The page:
“Wake and bake. I can dig.”
A second story light glowed behind a curtain.
“Fuck, they’re up,” Bryan said.
The three of us, with our arms twisted and bound to our chest, traded flickered glimpses under the blanched lamps. I saw Bryan’s patchy face, slicked back hair, and drifting pupils. I caught your mane and your fangs and golden brows. I couldn’t find your eyes.
Bryan took us both by the hand and slid us a quick grip, capping it with a pat on the back.
“See ya boys,” he waved, leaping across the glimmering grass. You turned, spread your wings at a slant, and hugged me. I held you back.
“Let me know, okay? I love you, man.”
“For sure. Yeah, I’ll keep you posted.”
We dissolved and scattered into our respective cars parked on the curb. I flipped some switches and the beast creaked to life. I aimed the rush of cool air down and slid my fingers beneath my thighs. A glassy sheet filtered my trunk window, but your headlights poured through and your car groaned the same. Feeling eased back into my fingers and the fresh blood pulsed through my quads. My phone rang.
“Yo, it’s takin’ a minute, huh?” You asked.
“Yeah, this piece of shit takes forever to heat back up. What’s going on?”
“You think the shit we smoked was laced?”
“I mean, my heart’s racing right now, man. I don’t know if it was Bryan’s bud we smoked or what. You don’t think he’d do that, huh? Like you know he’s out there and shit. He’d let us know if he got it laced or what. I definitely don’t think he’d lace it himself, you know? It’s just that-”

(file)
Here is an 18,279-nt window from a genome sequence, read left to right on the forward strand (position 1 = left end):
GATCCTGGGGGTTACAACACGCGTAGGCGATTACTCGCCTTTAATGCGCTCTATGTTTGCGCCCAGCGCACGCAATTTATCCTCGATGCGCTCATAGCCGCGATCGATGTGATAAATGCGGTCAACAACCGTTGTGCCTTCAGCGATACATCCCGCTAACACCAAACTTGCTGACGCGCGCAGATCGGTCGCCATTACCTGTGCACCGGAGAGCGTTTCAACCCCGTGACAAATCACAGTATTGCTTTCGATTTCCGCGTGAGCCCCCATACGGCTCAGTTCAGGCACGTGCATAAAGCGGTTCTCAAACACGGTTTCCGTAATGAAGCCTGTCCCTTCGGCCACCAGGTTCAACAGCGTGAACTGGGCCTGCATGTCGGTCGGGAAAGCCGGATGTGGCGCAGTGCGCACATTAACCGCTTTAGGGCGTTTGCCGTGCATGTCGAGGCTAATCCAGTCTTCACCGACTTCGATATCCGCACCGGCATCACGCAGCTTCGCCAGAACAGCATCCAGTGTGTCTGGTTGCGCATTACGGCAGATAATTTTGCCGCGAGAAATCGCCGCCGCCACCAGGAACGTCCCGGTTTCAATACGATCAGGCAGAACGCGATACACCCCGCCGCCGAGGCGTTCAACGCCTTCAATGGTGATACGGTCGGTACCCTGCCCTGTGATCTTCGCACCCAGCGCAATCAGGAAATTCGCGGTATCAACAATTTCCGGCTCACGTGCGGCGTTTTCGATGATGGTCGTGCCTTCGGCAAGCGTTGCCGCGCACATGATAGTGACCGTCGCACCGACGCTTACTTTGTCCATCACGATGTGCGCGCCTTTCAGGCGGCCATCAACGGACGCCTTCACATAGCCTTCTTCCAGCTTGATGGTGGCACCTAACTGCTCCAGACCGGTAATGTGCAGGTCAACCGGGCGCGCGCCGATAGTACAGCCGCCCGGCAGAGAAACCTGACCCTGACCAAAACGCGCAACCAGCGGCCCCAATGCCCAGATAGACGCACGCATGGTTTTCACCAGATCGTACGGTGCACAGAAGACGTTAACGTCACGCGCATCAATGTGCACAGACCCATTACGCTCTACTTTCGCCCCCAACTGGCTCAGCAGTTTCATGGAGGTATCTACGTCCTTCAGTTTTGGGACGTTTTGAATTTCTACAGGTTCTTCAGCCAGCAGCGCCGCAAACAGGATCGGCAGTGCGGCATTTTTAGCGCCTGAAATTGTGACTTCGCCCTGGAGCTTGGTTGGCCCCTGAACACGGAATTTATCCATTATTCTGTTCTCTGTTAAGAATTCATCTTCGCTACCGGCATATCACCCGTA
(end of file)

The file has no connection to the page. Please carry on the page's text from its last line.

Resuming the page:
“Chill, you’re just paranoid,” I said. “You think he wouldn’t tell us if we were fucking with some other shit? No way. Kid’s weird, but he’s not some sort of fiend. Call him if you want. Probably just tell you that’d be a waste of drugs.” My breath filled the cabin. The sheet on the back window retreated. I watched you rattle in place.
“You’re probably right…it’s just that shit he spouts puts me off. The Northern lights shit. It’s like, ‘What is that,’ you know?”
“I feel ya. Sometimes you just gotta let him put it out there. People just wanna be heard.”
“Right.” Through the thawing glass, I could make the scrappy flow from your face.
“Okay. Sunday, you said, right?”
“Yup, let me know, man. Got family stuff obviously, but I’m not too sure when I’ll be back again. So, you know, let’s figure it out.”
“Deal, we’ll set it up.”
“Dope.” The glass cleared; your mane and and your fangs and your brows flashed back into focus. My tail lights bounced off your eyes. I watched you watch me through the mirror. Somewhere in the neighborhood, the dog stopped. Then you said it again.
“I love you too, man,” I said. “Good night.”
We hung up. Traffic coursed through my fingers. I shifted to drive and rolled forward. In the mirror, you pulled a U-ie and drove straight through.